Female artists such as Reba McEntire, Patty Loveless, Faith Hill, Martina McBride, Deana Carter, LeAnn Rimes, Mindy McCready, Lorrie Morgan, Shania Twain, and Mary Chapin Carpenter all released platinum-selling albums in the 1990s. The Dixie Chicks became one of the most popular country bands in the 1990s and early 2000s. Their 1998 debut album Wide Open Spaces went on to become certified 12x platinum while their 1999 album Fly went on to become 10x platinum. After their third album, Home, was released in 2003, the band made political news in part because of lead singer Natalie Maines's comments disparaging then-President George W. Bush while the band was overseas (Maines stated that she and her bandmates were ashamed to be from the same state as Bush, who had just commenced the Iraq War a few days prior). The comments caused a rift between the band and the country music scene, and the band's fourth (and most recent) album, 2006's Taking the Long Way, took a more rock-oriented direction; the album was commercially successful overall but largely ignored among country audiences[citation needed]. After Taking the Long Way, the band broke up for a decade (with two of its members continuing as the Court Yard Hounds) before embarking on a reunion tour in 2016.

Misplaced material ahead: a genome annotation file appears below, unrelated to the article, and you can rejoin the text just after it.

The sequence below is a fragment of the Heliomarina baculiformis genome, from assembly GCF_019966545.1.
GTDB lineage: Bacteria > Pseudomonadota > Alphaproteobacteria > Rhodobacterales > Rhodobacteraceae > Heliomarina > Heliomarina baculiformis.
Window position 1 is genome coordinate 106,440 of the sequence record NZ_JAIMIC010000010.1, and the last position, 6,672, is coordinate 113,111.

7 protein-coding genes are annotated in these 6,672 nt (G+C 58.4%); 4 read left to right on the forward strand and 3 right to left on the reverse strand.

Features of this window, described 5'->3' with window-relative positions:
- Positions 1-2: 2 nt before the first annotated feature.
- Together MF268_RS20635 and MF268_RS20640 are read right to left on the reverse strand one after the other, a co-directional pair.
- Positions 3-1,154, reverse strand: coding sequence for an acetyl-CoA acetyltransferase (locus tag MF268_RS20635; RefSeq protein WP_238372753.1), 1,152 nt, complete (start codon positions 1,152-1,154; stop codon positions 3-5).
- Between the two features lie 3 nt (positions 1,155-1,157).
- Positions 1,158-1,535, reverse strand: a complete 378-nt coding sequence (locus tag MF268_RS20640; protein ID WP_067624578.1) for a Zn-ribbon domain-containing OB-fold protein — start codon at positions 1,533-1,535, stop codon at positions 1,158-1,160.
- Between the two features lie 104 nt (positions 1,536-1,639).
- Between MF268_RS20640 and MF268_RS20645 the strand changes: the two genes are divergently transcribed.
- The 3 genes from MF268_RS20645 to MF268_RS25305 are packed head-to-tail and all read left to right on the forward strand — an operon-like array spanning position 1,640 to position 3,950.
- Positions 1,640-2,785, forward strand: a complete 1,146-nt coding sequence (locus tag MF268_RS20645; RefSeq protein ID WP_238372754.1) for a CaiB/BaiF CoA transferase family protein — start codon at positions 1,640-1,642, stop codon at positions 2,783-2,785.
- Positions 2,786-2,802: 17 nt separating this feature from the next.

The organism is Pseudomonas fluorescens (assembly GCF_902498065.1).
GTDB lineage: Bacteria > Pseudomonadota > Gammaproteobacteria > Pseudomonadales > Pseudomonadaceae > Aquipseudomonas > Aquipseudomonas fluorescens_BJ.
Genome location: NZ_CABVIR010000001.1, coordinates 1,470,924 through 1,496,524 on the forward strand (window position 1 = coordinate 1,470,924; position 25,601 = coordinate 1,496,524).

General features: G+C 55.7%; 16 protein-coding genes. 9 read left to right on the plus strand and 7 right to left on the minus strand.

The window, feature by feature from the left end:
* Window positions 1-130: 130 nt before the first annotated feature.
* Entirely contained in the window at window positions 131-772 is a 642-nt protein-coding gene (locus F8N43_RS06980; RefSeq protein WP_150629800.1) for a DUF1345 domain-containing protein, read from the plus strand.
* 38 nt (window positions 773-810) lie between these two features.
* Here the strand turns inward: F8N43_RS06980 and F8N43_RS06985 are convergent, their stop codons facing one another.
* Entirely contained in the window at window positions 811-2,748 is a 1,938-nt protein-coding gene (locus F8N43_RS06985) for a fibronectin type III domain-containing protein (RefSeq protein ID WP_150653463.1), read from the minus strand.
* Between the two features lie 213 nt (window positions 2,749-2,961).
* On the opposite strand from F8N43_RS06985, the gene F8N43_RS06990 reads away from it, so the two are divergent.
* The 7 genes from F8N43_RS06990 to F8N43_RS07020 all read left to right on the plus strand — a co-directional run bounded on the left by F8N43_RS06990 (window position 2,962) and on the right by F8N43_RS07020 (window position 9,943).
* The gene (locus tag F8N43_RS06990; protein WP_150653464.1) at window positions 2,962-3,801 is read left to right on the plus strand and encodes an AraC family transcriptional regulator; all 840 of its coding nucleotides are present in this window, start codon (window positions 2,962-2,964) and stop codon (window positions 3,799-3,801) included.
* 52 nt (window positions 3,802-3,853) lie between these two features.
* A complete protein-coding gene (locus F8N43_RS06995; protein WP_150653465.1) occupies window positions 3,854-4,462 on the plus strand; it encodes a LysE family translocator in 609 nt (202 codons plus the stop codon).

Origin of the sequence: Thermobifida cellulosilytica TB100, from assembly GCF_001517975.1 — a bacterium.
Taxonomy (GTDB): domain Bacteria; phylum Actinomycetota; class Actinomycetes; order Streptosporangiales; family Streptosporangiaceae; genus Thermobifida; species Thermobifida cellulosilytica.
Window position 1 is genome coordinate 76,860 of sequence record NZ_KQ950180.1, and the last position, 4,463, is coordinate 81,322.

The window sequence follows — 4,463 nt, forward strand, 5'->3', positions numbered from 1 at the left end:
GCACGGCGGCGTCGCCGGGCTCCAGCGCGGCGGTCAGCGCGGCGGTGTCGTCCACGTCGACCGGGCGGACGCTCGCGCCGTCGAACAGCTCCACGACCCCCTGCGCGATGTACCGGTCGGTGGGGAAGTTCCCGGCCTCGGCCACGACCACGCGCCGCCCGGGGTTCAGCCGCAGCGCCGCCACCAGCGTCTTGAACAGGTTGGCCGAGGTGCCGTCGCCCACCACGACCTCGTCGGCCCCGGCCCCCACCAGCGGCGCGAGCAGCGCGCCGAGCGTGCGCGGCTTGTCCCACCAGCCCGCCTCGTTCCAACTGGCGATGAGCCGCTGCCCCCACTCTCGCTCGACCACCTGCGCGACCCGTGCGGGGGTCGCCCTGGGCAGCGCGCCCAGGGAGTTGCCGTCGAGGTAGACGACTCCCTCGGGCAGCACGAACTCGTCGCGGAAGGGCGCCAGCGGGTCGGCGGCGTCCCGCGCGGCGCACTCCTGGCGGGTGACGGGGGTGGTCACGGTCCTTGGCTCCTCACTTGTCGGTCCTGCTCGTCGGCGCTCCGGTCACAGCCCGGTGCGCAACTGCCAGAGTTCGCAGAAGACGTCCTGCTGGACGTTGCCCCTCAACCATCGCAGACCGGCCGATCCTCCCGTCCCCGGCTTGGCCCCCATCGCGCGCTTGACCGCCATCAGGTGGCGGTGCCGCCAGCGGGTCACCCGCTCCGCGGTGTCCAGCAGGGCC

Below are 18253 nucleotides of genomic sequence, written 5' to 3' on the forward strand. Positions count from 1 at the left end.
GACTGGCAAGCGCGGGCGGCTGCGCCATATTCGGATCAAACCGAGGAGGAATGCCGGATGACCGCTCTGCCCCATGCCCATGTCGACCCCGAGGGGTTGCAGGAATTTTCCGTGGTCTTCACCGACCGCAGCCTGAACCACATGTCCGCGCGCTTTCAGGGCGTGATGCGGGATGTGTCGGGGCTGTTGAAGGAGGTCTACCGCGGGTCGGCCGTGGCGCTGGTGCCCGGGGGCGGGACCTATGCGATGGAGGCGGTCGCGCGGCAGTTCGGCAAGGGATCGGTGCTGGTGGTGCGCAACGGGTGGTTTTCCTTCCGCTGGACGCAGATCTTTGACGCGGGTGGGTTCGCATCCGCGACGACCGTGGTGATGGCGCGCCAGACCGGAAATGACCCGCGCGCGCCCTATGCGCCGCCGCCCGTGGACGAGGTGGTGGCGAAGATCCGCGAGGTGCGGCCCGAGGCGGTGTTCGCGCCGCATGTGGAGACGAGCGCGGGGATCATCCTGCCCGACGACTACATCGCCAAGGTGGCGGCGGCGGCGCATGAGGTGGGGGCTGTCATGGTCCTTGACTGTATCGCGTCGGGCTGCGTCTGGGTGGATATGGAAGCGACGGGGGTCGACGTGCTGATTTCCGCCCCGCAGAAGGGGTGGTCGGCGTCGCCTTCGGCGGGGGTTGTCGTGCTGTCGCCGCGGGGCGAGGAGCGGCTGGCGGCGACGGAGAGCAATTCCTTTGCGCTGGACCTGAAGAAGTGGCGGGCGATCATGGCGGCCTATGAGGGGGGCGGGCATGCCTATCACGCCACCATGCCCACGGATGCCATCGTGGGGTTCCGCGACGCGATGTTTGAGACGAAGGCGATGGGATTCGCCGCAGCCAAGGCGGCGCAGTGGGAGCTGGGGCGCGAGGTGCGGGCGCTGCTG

The sixth generation (2000s–present) has seen a certain amount of diversification in regard to country music styles. The influence of rock music in country has become more overt during the late 2000s and early 2010s. Most of the best-selling country songs of this era were in the country pop genre, such as those by Lady Antebellum, Florida Georgia Line, Carrie Underwood and Taylor Swift.[21] Hip-hop also made its mark on country music with the emergence of country rap.[22]